Law Practice Management
Extra Layoff Pain for Thacher 1st-Years: Bank Wants Firm Bar Loans Repaid
Posted Mar 6, 2009 11:11 PM CDT
By Martha Neil
At many major law firms, new associates get a stipend or a loan to cover their expenses while studying for the bar exam over the summer. At those that treat the money as a loan, it is generally considered a salary advance that first-years pay back over time after they begin work.
But when Thacher Proffitt & Wood imploded late last year, first-years who had accepted the loans of $10,000 or so hadn't worked there long enough to repay the money, reports the Legal Times in an article reprinted by the National Law Journal. Now the bank that funded the firm's operations and the committee handling its dissolution are seeking full reimbursement.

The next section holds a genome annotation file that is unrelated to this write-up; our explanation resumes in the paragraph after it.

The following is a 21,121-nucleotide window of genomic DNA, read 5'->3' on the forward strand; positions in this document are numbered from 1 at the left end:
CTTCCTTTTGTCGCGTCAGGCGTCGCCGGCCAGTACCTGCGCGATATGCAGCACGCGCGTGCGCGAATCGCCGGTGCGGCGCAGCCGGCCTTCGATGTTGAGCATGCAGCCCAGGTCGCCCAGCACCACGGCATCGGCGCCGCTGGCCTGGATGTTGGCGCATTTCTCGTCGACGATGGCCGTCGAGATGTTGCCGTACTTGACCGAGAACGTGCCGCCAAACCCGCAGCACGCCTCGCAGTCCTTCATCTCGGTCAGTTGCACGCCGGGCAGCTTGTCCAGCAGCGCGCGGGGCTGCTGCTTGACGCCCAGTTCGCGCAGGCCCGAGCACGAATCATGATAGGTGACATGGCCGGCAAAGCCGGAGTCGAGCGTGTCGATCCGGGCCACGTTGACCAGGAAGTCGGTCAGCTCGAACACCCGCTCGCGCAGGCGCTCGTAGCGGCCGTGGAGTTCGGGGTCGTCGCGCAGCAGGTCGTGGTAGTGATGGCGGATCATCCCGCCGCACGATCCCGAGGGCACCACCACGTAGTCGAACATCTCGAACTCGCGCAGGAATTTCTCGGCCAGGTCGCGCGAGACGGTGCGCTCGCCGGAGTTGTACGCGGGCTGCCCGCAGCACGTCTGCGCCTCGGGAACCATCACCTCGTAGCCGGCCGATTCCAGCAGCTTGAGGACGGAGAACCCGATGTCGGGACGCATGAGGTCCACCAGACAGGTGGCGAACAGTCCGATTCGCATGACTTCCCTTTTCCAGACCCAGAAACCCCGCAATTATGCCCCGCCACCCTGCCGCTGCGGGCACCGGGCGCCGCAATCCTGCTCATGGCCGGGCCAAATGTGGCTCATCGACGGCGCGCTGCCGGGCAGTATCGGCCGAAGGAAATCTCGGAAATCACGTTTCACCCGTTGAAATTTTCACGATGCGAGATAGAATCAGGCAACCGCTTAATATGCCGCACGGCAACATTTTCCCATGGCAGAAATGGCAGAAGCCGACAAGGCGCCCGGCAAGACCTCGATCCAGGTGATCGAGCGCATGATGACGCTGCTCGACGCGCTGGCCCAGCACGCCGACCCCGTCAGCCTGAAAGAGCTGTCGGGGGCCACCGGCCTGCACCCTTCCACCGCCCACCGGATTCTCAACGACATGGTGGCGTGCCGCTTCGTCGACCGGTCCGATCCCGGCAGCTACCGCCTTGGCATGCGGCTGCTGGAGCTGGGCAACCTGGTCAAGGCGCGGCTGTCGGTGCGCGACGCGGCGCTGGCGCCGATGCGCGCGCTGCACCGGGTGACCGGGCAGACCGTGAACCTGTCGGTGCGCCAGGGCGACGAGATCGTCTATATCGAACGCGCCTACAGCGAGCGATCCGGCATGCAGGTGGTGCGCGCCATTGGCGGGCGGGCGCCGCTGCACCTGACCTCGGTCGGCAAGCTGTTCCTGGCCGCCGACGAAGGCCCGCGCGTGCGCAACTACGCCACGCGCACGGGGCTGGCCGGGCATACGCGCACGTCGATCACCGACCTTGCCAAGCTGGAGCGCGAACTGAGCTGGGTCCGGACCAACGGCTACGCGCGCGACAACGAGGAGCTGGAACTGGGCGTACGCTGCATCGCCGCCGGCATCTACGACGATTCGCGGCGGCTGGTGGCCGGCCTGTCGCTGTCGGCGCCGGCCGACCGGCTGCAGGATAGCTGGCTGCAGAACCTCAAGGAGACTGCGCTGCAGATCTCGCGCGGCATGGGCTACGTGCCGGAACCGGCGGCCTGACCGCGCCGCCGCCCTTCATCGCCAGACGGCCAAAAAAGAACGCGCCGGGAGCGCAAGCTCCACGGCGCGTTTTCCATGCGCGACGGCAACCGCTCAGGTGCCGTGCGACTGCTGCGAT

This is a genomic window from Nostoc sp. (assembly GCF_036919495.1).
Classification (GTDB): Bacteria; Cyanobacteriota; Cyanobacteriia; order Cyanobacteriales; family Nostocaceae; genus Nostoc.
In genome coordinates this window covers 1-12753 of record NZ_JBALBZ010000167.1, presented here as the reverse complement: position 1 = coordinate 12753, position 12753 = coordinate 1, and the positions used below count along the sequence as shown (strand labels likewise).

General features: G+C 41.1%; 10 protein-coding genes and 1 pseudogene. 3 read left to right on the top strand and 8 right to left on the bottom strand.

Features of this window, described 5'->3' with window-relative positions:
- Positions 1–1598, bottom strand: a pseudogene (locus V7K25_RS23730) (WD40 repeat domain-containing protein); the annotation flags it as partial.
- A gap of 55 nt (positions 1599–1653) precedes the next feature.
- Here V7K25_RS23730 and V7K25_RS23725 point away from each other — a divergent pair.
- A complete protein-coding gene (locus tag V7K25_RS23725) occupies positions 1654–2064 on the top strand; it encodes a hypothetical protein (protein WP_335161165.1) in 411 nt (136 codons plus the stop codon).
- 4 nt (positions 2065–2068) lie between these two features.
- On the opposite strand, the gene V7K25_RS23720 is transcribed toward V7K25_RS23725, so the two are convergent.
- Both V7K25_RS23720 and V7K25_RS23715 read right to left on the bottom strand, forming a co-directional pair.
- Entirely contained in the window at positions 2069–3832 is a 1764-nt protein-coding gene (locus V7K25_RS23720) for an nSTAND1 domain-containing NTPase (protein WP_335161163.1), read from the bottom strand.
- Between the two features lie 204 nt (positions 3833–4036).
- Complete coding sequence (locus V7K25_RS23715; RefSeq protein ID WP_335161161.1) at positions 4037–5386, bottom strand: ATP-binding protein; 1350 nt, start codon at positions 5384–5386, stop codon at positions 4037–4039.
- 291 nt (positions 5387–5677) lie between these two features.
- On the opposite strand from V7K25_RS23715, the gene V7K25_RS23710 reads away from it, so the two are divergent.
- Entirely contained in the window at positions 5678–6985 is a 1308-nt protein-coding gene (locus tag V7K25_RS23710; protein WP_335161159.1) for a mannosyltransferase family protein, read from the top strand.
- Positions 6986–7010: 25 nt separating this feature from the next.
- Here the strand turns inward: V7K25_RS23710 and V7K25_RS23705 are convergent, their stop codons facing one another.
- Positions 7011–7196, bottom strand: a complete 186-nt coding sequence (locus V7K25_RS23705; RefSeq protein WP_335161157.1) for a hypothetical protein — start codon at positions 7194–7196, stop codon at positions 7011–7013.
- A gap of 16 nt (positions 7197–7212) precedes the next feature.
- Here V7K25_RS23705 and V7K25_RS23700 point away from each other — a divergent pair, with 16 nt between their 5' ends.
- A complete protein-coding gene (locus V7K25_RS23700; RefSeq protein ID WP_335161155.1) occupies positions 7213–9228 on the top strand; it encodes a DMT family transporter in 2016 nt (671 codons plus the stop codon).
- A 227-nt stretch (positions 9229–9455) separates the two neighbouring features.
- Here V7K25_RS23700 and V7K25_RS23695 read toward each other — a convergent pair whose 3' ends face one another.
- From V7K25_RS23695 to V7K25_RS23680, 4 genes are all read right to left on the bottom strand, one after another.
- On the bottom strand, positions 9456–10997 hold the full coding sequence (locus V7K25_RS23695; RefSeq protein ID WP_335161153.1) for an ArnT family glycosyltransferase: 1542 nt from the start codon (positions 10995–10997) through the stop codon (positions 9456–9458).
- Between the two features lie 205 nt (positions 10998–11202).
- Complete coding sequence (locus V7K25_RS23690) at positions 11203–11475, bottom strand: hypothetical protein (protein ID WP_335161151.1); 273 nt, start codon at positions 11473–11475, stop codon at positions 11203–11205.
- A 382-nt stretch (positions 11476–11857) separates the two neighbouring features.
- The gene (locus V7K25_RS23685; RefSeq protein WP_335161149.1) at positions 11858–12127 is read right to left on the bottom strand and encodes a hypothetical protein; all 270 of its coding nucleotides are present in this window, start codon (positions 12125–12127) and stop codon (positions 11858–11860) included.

It isn't clear what collection measures will be attempted, if laid off lawyers aren't able to repay, the legal publication writes. Meanwhile, because some Thacher partners stopped sending out bills to clients in the final months before the firm collapsed, the committee is seeking to collect on that front, too.
At other firms where laid-off lawyers hadn't fully repaid money advanced for bar study, loans have been forgiven. "It's a foolish thing to spend resources on going after people who probably don't have a lot of money to begin with," says Peter Benvenutti, a member of the dissolution committee for Heller Ehrman.
Updated at 3:45 p.m. on March 9 to specify reprint information.